Senior Readers

‘The Vanishing Deep’ by Astrid Scholte

After the Great Waves destroyed the planet, people had to learn to live on the sea. Tempe is seventeen. All she has known is a life after the Great Waves swallowed the earth. Now she dives beneath the surface to scavenge the ruins below for anything of value to trade. She is trying to buy years for her dead sister’s life. A research facility offers to revive the dead for 24 hours and Tempe wants answers from her sister. Answers that will explain the death of their parents. But the reanimation doesn’t go quite to plan and Tempe has to decide what she will sacrifice for Elysea’s secrets. Science fiction, dystopian and a touch of mystery, ‘The Vanishing Deep’ will keep you hooked to the pages, with twists you won’t see coming.

Ms Madison Dearnaley, Teacher Librarian

College News

Sunshine Coast Junior Eisteddfod

Throughout July and the start of August, a number of Pacific students participated in the Sunshine Coast Junior Eisteddfod. Our students enjoyed many successes, but in particular we congratulate the following:

  • Brooke Williams – 2nd place, string solo
  • Phoebe Shearer – 1st place, open vocal solo
  • Amelie Bradley – 2nd place, open vocal solo
  • Kai Sorbello – 1st place, vocal championship
  • Evy Gover – 3rd place, vocal solo

Well done to all students on their performances and thank you to our dedicated Music Department staff for their time, energy and passion.

Mrs Helen Williams, Head of Instrumental Music


CyberTaipan is an Australian cyber security competition run by the CSIRO. Similar programs are being held around the world, all modelled on the US Air Force Association’s CyberPatriot program.

Three teams of students from the College took part in the first of two rounds of the competition on Friday. The competition was held online over a six hour period. Students worked hard and scored well in this round. The teams analysed a virtual Windows10 and an Ubuntu system to identify and remove vulnerabilities and security issues. Students solved forensic questions and searched for hidden problems on the system images to earn points for hardening the system while maintaining critical services.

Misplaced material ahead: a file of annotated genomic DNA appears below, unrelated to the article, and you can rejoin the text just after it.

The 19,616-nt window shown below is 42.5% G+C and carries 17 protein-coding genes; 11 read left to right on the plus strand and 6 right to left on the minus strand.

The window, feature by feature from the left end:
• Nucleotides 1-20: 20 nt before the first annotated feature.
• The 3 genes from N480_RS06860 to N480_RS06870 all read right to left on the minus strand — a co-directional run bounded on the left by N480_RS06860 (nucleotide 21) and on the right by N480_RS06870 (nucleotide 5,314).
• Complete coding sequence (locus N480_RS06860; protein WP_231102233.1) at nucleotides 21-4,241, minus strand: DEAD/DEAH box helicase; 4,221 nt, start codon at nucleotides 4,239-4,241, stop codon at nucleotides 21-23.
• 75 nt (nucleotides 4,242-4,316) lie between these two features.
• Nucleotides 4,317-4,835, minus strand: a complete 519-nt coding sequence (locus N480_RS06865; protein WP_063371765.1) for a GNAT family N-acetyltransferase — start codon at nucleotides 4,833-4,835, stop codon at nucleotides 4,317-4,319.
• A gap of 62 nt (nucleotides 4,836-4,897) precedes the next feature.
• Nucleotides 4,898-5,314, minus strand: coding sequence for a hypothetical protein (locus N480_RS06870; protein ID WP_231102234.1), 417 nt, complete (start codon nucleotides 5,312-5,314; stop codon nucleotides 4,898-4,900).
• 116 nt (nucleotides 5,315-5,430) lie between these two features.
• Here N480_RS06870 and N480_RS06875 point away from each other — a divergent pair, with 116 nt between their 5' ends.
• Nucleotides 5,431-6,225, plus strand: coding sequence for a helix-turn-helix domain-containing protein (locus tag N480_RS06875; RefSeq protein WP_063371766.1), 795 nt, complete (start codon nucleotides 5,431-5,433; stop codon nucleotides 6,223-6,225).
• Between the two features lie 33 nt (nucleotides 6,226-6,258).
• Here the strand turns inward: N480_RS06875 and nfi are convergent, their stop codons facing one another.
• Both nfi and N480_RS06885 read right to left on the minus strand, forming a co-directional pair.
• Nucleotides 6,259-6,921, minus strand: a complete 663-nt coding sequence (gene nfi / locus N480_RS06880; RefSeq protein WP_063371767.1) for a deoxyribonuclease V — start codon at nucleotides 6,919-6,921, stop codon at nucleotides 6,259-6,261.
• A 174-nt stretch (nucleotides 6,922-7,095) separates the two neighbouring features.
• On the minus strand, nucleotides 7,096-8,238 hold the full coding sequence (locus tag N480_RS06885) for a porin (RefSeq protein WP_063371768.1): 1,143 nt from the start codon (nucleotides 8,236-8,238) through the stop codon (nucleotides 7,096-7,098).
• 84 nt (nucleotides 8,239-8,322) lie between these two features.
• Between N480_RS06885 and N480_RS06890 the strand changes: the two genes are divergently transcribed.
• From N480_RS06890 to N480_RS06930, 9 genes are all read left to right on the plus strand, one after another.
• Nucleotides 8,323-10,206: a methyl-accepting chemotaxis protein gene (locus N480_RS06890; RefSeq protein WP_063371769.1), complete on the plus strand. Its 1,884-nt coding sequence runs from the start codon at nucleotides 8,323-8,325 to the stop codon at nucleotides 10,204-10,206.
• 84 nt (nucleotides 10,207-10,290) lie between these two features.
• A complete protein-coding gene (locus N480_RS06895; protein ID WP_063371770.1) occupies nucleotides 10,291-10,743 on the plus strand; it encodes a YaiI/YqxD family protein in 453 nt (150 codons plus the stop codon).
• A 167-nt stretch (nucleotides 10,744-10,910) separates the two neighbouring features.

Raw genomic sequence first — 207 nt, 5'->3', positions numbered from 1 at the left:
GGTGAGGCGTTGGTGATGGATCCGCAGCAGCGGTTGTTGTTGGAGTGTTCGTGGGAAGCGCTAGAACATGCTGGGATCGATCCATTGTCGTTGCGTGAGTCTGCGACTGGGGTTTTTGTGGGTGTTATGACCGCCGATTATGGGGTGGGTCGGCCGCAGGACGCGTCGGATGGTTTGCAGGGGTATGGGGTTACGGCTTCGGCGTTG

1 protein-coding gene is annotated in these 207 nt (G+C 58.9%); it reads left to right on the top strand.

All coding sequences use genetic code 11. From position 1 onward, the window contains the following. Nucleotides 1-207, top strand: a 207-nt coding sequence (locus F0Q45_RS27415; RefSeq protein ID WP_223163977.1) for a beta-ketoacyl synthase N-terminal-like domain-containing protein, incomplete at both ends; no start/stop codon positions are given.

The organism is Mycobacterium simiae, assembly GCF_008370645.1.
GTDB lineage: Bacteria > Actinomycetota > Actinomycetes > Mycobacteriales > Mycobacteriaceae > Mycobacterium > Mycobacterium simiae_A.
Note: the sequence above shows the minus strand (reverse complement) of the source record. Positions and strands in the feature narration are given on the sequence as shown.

Cyber Taipan Teams 2020
Rogues Chens JAMS
Noah Taverner
Jordan Doughty
Lachie Eden
Ethan Donohoe
Jack Carmichael
Noah Beasley
Harry Collishaw
Cody McMackin
Mick D’Addario
Astrid Williams
Jackson Mobbs
Jack Chessell


Each of our three teams scored in the top 50 of the 104 teams competing, which was a fabulous result. Well done to all students who put in a magnificent effort and provided support and encouragement to one another throughout the six hours. We now progress through to the next round of the competition, which will be held on Friday 28th August. Following this, the top teams from across Australia will have the opportunity to represent their school in the national finals before moving to the international finals. We wish our teams well at the next round.

Mrs Janine Stone, Head of Information Technology

Mathematics Tutoring

Mathematics tutoring is continuing on different days for different year levels, as follows:

  • Years 7-9: Monday afternoons in L13/14 from 3.30pm – 4.30pm
  • Year 10: Wednesday mornings in A5 from 7.30am – 8.15am
  • Year 11-12 General and Specialist Mathematics: Monday afternoons in upstairs A block from 3.30pm – 4.30pm
  • Year 11-12 Methods: Tuesday mornings in L13/14 from 7.30am – 8.15am

Students are to bring their work and teachers will be available to answer questions and provide general assistance.

Mr Alex O’Conner, Head of Senior College Mathematics

Sport News

Competitive Sport

Well done to our basketball teams who continued their season with a strong performance last Friday evening. Nearly all senior teams had wins in this round!

PLC Team Opposition Score
Senior A Girls Unity College PLC won 30-27
Senior A Boys Kawana PLC won 42-23
Senior B Girls St Johns PLC won 39-17
Senior D Girls St Johns PLC lost (no score available)
Senior D Boys St Johns PLC won 50-16
Senior E Boys St Johns PLC won 44-17